The Sculptress

The Sculptress.jpeg

Tonight, Andrew Squervil is in a nightclub located in a very upper-class neighborhood. Because of the nightclub’s location, it is often populated by rich, single women.

Andrew knows this. That is why he came to the nightclub tonight. Andrew, who is not rich, has a goal to become rich. He plans to accomplish this goal by marrying a rich, preferably beautiful woman for her money.

While in the nightclub, Andrew meets a beautiful woman named Zotica. From the conversation that Andrew is having with Zotica, he learns much about her: that she is a very wealthy heiress; that she lives alone in a nearby mansion; that she is an artist; that her art is sculpting; that, though she has created many, many sculptures over the years, she has never sold any of her sculptures; that the general consensus on her sculptures seems to be that they are unimaginative and derivative.

Andrew pretends to be very much interested in hearing about Zotica’s artistic struggles. He asks her if he can see her sculptures.

“My sculptures are all back at my mansion,” Zotica says. She invites Andrew to come with her back to her mansion so she can show him her sculptures. Andrew and Zotica leave the nightclub together. Sometimes it is that easy for Andrew.

Later, at Zotica’s mansion, Zotica leads Andrew into a room containing all her sculptures. Andrew finds Zotica’s sculptures unimaginative and derivative, but he pretends to really like them. He tells Zotica that she shouldn’t give up, even though he really thinks that she probably should’ve given up a long time ago.

Zotica says that she hopes that she will one day sculpt a masterpiece; that she is just waiting for the right inspiration to come along.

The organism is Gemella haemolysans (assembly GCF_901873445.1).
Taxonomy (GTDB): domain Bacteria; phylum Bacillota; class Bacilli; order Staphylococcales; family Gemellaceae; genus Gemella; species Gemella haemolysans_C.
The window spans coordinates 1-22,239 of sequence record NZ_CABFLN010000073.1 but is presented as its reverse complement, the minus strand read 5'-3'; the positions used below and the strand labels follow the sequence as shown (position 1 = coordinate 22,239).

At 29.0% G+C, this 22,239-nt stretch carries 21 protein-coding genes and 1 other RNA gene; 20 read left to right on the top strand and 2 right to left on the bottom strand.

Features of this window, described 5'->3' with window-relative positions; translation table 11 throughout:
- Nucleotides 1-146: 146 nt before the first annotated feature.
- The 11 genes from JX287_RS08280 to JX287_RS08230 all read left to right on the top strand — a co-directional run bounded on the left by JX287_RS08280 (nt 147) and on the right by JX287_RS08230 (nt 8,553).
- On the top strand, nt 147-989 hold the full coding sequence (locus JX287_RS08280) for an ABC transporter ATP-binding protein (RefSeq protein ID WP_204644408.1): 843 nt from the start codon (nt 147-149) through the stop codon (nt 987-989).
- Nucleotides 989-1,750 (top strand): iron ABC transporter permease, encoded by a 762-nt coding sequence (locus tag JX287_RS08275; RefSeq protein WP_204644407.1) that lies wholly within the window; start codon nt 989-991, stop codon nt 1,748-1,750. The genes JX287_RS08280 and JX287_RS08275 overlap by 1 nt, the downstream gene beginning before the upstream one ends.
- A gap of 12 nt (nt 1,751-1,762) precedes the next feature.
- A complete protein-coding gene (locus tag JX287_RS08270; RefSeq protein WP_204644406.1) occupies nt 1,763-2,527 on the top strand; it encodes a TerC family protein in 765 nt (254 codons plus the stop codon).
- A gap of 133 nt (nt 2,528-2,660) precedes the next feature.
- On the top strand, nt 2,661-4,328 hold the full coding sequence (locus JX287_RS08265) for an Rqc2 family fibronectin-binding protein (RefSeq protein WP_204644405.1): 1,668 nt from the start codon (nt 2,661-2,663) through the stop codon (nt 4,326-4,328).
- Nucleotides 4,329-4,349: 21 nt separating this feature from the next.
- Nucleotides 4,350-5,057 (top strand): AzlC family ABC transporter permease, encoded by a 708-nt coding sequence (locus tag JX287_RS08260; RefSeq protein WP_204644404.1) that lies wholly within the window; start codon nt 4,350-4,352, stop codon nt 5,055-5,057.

Later, in Zotica’s bedroom, Andrew completes his seduction of Zotica.

Both of them enjoyed the experience, but Zotica is particularly ecstatic about it. She says that she found the experience, and Andrew, and his body, very, very inspiring. She says that she now knows what her next sculpture, her masterpiece, will be: a sculpture of Andrew.

Andrew thinks that Zotica probably had too much to drink at the nightclub, but he pretends to be enthusiastic about her idea, as he wants to marry her to gain access to her wealth. He agrees to pose for her in relation to the sculpture of him.

That night, in another room in Zotica’s mansion, while Andrew poses for Zotica as needed, Zotica begins creating a life-size sculpture of Andrew Squervil.

Andrew is not looking at Zotica while she is sculpting, per Zotica’s request. Zotica prefers that her subjects not look at her while she works, for reasons she herself does not quite understand.

In the very early morning, Zotica completes her sculpture. She is very pleased with the final result.

Zotica tells Andrew that she finished; that he can stop posing now. Andrew stops posing.

Zotica tells him to take a look at the finished sculpture and give her his honest opinion of it.

Andrew, who is now looking at the life-size sculpture of him, is utterly horrified by what he sees.

Andrew thinks that the sculpture is in many ways quite accurate. The sculpture’s head seems identical to Andrew’s head. For that part of the sculpture, it is like looking in a mirror for him. The sculpture’s chest and stomach and arms and hands are also quite accurate, as are the sculpture’s backside, and the sculpture’s legs, and the sculpture’s feet. It is the one remaining part of the sculpture that Andrew has a problem with. Andrew feels that that part of the sculpture is very inaccurate; that Zotica made that part of the sculpture much, much smaller than the real thing.